Sunday, September 19, 2010

Mindy 3.0 – Open the Windows!

So, in what appears to be an annual event, I’ve had to rebuild Mindy yet again.  This time it wasn’t a complete hardware failure that caused the refresh, though there was a minor hardware problem involved.  Turns out when I rebuilt her last year, I had picked up three Western Digital WD1001FAYS 1Tb hard drives to uses as part of the RAID configuration.  Unfortunately, those are desktop drives and appear to be basically incompatible with any kind of RAID for redundancy (RAID-1, RAID-5, etc).  I kept seeing disk timeout errors from my RAID controller which were causing system stalls (up to 60 seconds) and repeated verification runs on the array.  Besides being annoying (nothing like having the music you’re listening to just stop mid stream followed by a very annoying repeating click – love the SoundBridge, but it doesn’t handle that gracefully), I also would see file corruption on my primary file server.  Fortunately it was confined to the logs, but it was no good none the less.

The other issue I was seeing was an almost complete failure of the VMware web UI (MUI).  When I first rebuilt her, I installed Ubuntu Linux server 8.04.2 LTS.  My hope was to avoid doing a rebuild for a while and plus I’d worked with Ubuntu for a while and really liked it.  Unfortunately, it appears that Ubuntu + VMware Server 2.x (at least for me) are not really a good combination.  For the first couple of months, all was well, but then the MUI started failing to connect to the back end server.  At this point, I can’t tell if it was a simple degradation of the system or if it was a result of an update (I think the latter).  Regardless, by about 2 months ago, I would restart the UI, connect once or twice and that was it.  I could never reconnect, so no starting VMs, stopping VMs, etc.  It became basically unmanageable.

At that point, I decided it was time to fix the drive problems by replacing the desktop drives with three Western Digital WD2002FYPS RE4 2 tb drives.  These are the RAID Enabled drives, which basically means they have TLER (time limited error recovery) enabled.

Time Limited Error Recovery (TLER) - instructs the drive that in the event of write failure that it should limit the amount of time it takes to attempt to correct the issue.  Typically this is 7 seconds.  That way the RAID controller can catch the issue and help fix it rather than assuming the drive has timed out.

No only do they have the TLER, they also have a 5 year warranty and 64mb cache, so they are blazingly fast.  More on that in a moment.

So, about $800US later and I have three new hard disks and the battery backup (BBU) for my LSI / 3ware 9650SE RAID card.  (I’m thinking this is worse than a child, but I digress).  I proceed to backup all the data (no small feat with 3tb online and only 1.5 tb of space around), and start the rebuild.  First thing I do is take out the six hard disks I had in the system before (3x1Tb and 3x500Gb), attach the BBU and install the three new RE4 drives.  Then I had to determine which OS to use for the new system.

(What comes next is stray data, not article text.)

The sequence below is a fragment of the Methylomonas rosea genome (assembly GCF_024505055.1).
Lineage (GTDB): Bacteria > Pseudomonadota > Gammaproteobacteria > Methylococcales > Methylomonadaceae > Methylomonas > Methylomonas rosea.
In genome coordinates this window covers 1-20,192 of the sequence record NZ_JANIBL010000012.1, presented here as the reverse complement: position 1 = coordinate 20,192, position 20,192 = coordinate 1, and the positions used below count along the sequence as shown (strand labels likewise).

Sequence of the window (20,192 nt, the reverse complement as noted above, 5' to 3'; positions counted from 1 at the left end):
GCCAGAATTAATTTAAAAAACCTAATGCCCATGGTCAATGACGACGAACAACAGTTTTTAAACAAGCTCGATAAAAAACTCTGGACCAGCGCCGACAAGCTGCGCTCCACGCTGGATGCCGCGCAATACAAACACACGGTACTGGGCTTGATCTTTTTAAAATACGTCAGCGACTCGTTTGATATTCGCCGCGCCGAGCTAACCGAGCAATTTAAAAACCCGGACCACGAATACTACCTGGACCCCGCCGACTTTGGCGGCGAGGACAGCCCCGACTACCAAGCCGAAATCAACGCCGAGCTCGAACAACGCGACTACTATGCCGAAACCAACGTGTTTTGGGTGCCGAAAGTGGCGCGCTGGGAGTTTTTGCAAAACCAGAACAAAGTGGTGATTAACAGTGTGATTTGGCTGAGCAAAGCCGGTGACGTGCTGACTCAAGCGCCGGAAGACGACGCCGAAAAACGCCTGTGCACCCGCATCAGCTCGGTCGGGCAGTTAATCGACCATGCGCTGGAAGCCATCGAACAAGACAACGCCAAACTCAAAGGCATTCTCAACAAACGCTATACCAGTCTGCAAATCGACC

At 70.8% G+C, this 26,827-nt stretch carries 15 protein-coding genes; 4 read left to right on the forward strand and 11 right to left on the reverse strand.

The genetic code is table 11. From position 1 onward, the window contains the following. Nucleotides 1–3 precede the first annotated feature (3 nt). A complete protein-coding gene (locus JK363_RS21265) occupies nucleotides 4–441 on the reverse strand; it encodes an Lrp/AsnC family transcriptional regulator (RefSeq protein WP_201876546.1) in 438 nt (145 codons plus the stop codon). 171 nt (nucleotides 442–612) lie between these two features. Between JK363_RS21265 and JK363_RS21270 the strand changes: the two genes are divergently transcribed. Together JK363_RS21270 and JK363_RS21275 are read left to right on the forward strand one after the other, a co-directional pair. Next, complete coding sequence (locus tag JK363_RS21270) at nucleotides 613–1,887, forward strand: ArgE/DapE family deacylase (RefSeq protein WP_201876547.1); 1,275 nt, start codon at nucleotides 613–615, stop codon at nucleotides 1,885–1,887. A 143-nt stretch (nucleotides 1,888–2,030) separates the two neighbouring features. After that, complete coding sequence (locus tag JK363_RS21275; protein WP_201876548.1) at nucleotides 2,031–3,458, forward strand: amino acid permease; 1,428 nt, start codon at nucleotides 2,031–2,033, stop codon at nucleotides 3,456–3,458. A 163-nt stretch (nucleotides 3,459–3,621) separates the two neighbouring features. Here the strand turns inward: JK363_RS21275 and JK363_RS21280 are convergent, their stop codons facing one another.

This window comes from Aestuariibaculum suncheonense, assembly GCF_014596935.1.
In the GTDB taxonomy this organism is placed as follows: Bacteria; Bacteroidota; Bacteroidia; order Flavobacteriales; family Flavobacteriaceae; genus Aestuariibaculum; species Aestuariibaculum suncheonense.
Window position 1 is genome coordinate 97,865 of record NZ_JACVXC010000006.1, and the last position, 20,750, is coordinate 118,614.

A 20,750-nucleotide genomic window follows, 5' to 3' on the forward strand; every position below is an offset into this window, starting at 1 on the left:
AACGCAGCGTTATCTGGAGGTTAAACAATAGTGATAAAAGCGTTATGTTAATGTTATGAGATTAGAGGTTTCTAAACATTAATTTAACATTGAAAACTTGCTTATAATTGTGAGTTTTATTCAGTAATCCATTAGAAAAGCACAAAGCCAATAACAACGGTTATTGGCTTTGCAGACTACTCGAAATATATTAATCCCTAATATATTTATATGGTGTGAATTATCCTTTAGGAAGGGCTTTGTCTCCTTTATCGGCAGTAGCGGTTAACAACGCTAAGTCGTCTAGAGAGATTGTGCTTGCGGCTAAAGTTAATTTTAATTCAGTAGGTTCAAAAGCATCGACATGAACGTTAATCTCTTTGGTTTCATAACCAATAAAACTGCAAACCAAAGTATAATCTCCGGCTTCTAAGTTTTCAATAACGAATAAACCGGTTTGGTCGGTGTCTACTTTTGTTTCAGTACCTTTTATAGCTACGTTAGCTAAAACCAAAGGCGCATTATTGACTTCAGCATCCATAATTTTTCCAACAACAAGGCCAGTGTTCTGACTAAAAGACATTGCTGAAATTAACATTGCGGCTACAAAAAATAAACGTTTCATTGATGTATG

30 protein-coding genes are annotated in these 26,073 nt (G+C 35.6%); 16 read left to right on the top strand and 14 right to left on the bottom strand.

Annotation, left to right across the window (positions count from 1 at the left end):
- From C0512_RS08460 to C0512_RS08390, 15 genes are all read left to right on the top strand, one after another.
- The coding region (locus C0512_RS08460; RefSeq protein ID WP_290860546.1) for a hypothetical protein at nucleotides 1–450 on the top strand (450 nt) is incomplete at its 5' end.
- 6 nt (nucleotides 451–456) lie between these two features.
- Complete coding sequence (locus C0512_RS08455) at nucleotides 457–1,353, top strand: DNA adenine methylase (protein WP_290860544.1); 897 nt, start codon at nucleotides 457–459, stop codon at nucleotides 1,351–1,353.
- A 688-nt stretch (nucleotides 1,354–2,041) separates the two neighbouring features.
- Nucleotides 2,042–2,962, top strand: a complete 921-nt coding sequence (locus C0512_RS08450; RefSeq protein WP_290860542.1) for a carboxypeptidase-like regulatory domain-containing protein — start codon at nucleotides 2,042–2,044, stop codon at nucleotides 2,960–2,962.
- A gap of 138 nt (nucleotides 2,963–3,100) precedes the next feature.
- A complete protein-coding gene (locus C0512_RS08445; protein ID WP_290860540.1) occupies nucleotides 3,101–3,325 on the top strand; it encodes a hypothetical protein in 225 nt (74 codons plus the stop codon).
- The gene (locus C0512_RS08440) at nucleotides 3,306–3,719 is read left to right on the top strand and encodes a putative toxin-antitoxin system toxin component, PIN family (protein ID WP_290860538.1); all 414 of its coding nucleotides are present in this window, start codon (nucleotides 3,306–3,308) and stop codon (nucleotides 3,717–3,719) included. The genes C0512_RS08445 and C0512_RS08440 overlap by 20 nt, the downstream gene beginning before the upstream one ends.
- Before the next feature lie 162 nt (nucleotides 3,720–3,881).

My original plan was to move to VMware ESXi 4.1.0 so I could continue to leverage my investment in VMware (both as a desktop system and from the server).  So that was my first move.  I build the array and then tried installing ESXi.  No dice.  It would load the bootstrap and then just before starting the configuration UI, it would freeze (at the “Booting: MBI=0x01100db, entry=0x00100212” step).  I couldn’t seem to figure out what was happening.  Nothing online seemed to explain the error and I had a hard time determining if my motherboard (ASUS P6T Deluxe V2) was supported or not.  VMware does have a small number of supported motherboards and the ASUS was definitely not on there.  I had found a site that said the P6T (no additional markings) has been made to work, so I didn’t assume it was a complete hardware incompatibility.

I was stumped, so I turned to Windows Server 2008 R2.  I have an MSDN account, so I pulled down the server installer, just to see if it worked.  Funny enough, it failed too.  The installer would start and then almost immediately give me a black screen and an error code (—insert code here—when I find it).  I dug around and was finally able to determine that Windows (and ESXi for that matter) both failed to start because I had disabled ACPI in the BIOS (remnants of me trying to solve the drive timeout problem mentioned earlier).  Enabling that allowed both to boot.

Now I had a decision to make.  Do I go with ESXi or Hyper-V.  My preference was definitely VMware’s solution as I’ve used Server and Workstation for quite some time and generally have good luck with it.  In fact, I use Workstation on my work laptop on a regular basis.  So it was back to trying to get VMware to boot.  First thing I discovered is that VMware ESXi (not ESX) cannot be installed to a RAID card like mine.  It needs some sort of storage (non-RAID).  So I ordered a compact flash card to SATA adapter.  Once that came in, I tried it again.  Still no dice.  Now I got an error saying the vmfs3 module wouldn’t load.  Back to Google.

After a bit of searching, I think I’ve determined that it isn’t compatible with my network card, and apparently this is a requirement for it to install.  I thought about ordering a new network card, but at this point, I was tired of spending money.  And while the CF to SATA card was being delivered, I tried Windows 2008 and seemed to finally get it to a point where it looked usable.  So, I ended up installing Windows Server 2008 R2 and Hyper-V.  (Though, I probably should have gone with the Hyper-V stand alone, free product in retrospect … and if I had known about it, I would have).